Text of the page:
It fell off the tree a few days ago, so now it’s in the fridge while I decide what to do with it. Candy the peel? Dry the peel? Freeze the juice? Make lemonade? I suspect it’s not quite ripe, but close enough.
(For anyone wondering, the variety is likely a Lisbon. It’s one of the most widely grown commercial lemons and has truly mighty thorns.)
Of course, I want a greenhouse someday to grow my orchids, lemon tree and lime trees.
So. On to the injury. And my Sekrit Experiment.
On September 1, 2017, I started cello lessons. This has been a dream since I was about 9, but I’d never before been in a position where I could 1. afford it, 2. where I had space, and 3. where I wasn’t going to bother the neighbours. Sometimes I’m a little slow on the uptake, but it occurred to me around August this year that I had all these conditions where I live now, and I might not by the spring when I have to move again. So, I thought I’d try it for three months to see if I really liked it.
I have never tried to play a stringed instrument before, and haven’t played any musical instruments regularly since I was about 18. I thought that part of my life was done. But I found a place to rent a cello and found a teacher. Three months. That was it. Then at least I could say I tried it.
What happened next was completely unexpected.
I set a goal of practicing one hour every day. Instead, I got lost in practicing and often went over one hour. On the weekends, it wasn’t unusual to practice for a couple of hours. Once I accidentally practiced for three hours – not all at once – but still. Oh, I’d set timers, and I’d blow right through them. The joy at working at this was (is) tremendous.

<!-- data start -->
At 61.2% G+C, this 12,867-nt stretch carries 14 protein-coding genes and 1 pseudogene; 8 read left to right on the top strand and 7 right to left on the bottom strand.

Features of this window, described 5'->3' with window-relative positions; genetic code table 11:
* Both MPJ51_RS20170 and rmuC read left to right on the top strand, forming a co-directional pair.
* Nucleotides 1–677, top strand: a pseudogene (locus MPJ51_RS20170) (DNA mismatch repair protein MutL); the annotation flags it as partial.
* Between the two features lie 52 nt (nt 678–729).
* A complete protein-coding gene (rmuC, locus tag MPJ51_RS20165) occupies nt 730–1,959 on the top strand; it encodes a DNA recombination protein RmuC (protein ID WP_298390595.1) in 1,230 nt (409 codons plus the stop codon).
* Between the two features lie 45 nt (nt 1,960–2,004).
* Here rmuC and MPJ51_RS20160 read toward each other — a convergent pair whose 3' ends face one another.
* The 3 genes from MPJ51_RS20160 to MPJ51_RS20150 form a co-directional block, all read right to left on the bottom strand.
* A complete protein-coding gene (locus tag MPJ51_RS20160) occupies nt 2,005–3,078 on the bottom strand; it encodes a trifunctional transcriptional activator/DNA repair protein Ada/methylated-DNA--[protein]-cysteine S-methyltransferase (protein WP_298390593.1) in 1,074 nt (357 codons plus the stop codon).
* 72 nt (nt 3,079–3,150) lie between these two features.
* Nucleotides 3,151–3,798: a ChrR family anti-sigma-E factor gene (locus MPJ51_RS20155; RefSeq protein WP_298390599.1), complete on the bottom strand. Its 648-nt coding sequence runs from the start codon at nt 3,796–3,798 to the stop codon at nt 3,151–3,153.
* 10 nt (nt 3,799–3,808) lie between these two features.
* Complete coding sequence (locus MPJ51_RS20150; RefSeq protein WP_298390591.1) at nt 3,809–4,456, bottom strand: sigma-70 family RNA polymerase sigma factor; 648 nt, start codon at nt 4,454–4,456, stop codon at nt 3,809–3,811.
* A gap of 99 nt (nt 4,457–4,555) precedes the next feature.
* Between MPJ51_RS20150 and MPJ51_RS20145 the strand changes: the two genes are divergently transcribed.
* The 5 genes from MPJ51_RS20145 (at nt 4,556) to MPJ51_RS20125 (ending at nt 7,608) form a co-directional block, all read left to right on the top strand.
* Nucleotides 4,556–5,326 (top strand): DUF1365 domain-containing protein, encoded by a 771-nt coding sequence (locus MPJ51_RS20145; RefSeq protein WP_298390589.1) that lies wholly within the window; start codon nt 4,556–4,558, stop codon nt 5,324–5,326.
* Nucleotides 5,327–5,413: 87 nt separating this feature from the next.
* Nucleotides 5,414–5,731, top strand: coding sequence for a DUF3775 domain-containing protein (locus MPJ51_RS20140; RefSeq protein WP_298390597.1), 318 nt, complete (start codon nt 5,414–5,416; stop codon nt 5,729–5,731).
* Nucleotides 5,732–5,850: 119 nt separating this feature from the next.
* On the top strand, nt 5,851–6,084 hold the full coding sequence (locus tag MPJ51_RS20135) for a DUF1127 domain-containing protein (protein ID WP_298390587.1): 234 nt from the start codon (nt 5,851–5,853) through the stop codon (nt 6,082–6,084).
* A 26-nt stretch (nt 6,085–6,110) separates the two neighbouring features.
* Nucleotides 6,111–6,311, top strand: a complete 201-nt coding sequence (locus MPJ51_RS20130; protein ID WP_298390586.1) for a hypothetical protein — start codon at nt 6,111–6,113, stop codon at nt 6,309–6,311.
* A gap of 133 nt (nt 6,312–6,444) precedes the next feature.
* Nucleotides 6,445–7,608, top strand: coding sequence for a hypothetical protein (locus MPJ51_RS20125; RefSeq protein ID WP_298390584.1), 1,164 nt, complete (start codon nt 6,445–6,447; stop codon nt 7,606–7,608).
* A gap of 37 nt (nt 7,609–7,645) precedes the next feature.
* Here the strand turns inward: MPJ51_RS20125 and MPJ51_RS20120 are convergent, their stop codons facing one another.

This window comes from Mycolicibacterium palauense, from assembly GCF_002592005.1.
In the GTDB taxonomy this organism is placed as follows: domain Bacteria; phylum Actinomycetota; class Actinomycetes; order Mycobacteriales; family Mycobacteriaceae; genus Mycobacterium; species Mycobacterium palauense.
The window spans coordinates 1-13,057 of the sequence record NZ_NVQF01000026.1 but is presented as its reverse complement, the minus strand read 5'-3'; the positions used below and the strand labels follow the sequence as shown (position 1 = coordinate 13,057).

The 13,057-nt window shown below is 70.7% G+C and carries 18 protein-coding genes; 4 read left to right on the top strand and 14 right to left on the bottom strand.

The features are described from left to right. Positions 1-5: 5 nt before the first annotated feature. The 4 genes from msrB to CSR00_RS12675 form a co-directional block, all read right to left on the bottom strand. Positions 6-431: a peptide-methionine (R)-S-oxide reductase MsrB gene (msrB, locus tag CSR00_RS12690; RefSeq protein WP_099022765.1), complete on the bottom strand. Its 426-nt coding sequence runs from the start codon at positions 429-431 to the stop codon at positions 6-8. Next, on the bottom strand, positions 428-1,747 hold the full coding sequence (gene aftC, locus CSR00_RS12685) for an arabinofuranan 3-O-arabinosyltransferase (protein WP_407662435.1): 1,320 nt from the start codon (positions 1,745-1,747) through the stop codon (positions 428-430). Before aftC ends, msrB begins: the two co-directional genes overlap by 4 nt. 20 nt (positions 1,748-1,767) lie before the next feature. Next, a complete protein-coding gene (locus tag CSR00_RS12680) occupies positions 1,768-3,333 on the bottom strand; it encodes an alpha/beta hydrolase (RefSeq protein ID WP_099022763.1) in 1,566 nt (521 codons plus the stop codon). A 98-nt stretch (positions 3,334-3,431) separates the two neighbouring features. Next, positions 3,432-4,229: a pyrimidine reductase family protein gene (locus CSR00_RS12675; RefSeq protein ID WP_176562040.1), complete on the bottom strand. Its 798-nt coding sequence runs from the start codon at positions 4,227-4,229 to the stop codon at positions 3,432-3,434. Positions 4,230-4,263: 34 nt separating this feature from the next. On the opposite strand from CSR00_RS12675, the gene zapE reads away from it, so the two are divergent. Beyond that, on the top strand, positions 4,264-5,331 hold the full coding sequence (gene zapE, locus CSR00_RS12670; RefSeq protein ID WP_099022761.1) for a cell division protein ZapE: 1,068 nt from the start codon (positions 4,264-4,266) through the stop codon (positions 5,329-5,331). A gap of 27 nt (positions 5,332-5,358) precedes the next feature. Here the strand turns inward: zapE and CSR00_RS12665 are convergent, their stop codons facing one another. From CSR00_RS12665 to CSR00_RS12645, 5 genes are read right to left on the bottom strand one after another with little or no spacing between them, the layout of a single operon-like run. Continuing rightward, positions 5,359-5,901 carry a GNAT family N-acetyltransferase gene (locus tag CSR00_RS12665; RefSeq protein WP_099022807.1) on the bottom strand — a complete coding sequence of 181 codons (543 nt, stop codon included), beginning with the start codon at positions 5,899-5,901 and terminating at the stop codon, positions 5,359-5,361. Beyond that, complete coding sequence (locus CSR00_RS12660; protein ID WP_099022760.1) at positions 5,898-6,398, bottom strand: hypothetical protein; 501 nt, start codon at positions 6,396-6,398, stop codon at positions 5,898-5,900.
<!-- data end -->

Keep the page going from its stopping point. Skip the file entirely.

Was there progress? I think so. I can tell when I hit the right notes more often now. I hit that magical 100 hours of learning a new thing. I started learning a couple of very, very easy Baroque/Classical pieces.
I also acquired a shiny, new case of Carpal Tunnel Syndrome/one hell of a repetitive stress injury in my bow hand due to a too tight hold on the bow and not taking enough breaks.
This means that for the last three weeks, I’ve been sleeping with a brace, I have appointments with an occupational therapist, I am typing and mousing mostly with my left hand at work, and I am completely unable to do any of my other hobbies. I carry heating pads with me. There are ice packs at home at at work. Bowing has come to nearly a screeching halt. There has been crying and sadness. There was a period last week where I was sure I’d have to just give it up because this kind of injury seems to not completely disappear in most other people. I steeled myself. Moar sad.
Which is ridiculous! It’s just a cello! I don’t need it more than food and shelter!
So, experiment successful. And a catastrophe. Right now, I’m hoping I will be able to wield a shovel when the snow comes. And then maybe weave again. And practice cello. I am plucking now instead of bowing, and setting a goal of bowing in two to three 5 minute chunks with 20-30 minutes rest for the next week, and will go from there. Maybe I can weave again in a month or so. And shovel snow.